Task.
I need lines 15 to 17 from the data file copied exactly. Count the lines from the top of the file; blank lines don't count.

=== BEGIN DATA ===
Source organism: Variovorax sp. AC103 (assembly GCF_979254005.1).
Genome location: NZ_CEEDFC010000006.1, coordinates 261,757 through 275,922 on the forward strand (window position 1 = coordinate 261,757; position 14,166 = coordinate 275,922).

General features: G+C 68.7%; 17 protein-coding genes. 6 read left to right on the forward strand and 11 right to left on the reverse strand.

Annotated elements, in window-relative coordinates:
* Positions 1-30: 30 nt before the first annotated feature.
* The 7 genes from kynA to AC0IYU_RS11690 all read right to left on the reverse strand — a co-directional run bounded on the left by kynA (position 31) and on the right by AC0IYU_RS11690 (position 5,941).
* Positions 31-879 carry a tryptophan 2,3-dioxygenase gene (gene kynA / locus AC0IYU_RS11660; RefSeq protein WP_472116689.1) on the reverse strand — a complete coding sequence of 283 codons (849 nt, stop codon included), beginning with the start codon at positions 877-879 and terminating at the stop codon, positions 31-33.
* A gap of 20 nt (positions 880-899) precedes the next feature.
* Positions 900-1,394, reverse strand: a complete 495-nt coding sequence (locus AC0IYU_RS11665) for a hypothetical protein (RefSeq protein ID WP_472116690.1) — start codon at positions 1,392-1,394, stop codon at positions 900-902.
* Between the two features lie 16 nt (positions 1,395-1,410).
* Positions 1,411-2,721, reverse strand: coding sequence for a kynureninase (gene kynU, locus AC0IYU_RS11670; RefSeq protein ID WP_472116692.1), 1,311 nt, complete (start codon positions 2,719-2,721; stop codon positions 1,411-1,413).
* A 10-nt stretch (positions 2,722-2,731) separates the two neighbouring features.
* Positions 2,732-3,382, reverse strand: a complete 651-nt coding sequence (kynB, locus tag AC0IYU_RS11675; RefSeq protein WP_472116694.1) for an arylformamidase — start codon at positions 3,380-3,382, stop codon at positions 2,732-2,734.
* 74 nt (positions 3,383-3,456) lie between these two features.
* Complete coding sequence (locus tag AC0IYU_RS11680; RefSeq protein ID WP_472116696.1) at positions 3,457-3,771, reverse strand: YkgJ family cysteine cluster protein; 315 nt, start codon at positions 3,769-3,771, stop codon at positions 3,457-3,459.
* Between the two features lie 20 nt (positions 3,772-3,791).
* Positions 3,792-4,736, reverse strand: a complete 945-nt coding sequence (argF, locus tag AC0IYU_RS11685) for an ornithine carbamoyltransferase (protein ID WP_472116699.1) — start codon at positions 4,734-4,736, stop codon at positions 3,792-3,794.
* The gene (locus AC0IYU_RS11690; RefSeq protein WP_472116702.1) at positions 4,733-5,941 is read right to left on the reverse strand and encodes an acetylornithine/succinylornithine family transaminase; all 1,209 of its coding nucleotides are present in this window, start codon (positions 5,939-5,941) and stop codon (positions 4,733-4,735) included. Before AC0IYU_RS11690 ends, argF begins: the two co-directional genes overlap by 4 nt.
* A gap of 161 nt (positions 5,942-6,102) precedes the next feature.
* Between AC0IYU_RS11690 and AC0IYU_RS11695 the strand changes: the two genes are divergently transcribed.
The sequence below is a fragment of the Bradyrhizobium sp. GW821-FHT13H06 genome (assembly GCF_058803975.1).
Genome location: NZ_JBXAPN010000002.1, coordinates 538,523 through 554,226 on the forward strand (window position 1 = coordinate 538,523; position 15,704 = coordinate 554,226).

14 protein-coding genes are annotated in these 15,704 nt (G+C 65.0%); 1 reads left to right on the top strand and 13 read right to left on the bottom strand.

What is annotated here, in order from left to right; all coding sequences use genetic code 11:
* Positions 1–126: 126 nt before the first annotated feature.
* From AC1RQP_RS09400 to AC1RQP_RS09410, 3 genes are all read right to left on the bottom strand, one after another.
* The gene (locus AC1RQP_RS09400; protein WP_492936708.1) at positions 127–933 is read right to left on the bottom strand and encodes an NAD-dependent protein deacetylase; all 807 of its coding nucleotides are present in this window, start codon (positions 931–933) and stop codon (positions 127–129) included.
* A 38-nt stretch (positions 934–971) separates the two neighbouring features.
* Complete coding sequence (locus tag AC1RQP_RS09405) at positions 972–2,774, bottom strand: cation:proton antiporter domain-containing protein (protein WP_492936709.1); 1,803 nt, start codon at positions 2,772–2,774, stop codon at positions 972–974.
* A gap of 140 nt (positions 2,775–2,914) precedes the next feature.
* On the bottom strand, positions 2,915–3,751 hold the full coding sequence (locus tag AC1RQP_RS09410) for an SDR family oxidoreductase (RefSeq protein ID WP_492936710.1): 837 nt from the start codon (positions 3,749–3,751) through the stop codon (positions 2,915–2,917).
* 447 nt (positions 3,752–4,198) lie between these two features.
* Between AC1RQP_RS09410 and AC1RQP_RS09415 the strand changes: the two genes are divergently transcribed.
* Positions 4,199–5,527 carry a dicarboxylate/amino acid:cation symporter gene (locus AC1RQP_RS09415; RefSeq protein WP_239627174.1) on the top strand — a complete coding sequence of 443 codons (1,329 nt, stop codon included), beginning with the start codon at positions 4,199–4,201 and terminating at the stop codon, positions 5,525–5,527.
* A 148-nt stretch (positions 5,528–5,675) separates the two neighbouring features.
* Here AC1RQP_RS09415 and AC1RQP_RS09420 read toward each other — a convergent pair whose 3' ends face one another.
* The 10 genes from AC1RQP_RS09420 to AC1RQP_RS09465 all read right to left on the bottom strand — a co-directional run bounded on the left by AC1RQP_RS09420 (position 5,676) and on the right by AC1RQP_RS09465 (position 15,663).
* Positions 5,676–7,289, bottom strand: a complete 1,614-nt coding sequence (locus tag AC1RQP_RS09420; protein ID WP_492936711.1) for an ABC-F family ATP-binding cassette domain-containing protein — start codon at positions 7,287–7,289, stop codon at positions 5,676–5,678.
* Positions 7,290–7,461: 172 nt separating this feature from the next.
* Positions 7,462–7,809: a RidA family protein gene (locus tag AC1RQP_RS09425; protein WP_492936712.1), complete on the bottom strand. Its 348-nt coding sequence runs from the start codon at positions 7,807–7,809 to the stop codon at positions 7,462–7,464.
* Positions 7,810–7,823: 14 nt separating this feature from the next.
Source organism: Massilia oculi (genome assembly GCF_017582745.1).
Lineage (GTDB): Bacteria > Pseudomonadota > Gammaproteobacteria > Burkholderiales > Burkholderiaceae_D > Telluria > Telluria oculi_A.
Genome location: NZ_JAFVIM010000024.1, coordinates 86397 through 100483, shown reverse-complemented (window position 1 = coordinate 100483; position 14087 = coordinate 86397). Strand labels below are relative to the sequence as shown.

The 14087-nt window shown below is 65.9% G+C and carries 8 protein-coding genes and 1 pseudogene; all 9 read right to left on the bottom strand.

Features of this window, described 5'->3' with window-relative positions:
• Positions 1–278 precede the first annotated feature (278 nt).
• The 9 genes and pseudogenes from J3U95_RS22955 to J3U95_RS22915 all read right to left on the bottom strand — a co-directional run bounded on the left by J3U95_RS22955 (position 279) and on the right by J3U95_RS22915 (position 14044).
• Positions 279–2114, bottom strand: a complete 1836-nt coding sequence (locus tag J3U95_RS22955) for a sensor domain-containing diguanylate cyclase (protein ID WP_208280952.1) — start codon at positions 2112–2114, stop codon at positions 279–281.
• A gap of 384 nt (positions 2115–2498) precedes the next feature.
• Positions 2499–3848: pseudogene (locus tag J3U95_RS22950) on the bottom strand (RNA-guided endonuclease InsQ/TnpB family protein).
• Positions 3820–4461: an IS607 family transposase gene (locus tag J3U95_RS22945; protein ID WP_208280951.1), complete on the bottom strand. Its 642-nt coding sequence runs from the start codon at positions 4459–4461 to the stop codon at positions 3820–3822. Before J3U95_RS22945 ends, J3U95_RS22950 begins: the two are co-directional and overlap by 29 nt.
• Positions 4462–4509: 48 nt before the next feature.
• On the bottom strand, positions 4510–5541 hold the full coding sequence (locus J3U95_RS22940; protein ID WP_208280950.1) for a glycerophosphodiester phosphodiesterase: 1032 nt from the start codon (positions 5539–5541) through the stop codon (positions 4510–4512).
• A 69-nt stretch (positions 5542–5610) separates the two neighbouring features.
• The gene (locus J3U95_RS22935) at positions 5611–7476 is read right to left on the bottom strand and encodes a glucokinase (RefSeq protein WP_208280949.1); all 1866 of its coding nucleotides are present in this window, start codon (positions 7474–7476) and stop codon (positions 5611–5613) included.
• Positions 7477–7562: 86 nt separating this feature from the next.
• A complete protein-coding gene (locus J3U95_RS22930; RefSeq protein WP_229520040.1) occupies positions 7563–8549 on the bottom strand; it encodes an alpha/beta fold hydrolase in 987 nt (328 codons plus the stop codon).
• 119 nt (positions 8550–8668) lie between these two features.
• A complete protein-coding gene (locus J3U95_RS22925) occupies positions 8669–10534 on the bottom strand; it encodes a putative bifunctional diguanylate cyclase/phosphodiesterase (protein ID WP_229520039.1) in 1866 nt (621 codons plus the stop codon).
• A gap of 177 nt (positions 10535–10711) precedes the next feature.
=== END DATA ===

* Complete coding sequence (locus tag AC0IYU_RS11680; RefSeq protein ID WP_472116696.1) at positions 3,457-3,771, reverse strand: YkgJ family cysteine cluster protein; 315 nt, start codon at positions 3,769-3,771, stop codon at positions 3,457-3,459.
* Between the two features lie 20 nt (positions 3,772-3,791).
* Positions 3,792-4,736, reverse strand: a complete 945-nt coding sequence (argF, locus tag AC0IYU_RS11685) for an ornithine carbamoyltransferase (protein ID WP_472116699.1) — start codon at positions 4,734-4,736, stop codon at positions 3,792-3,794.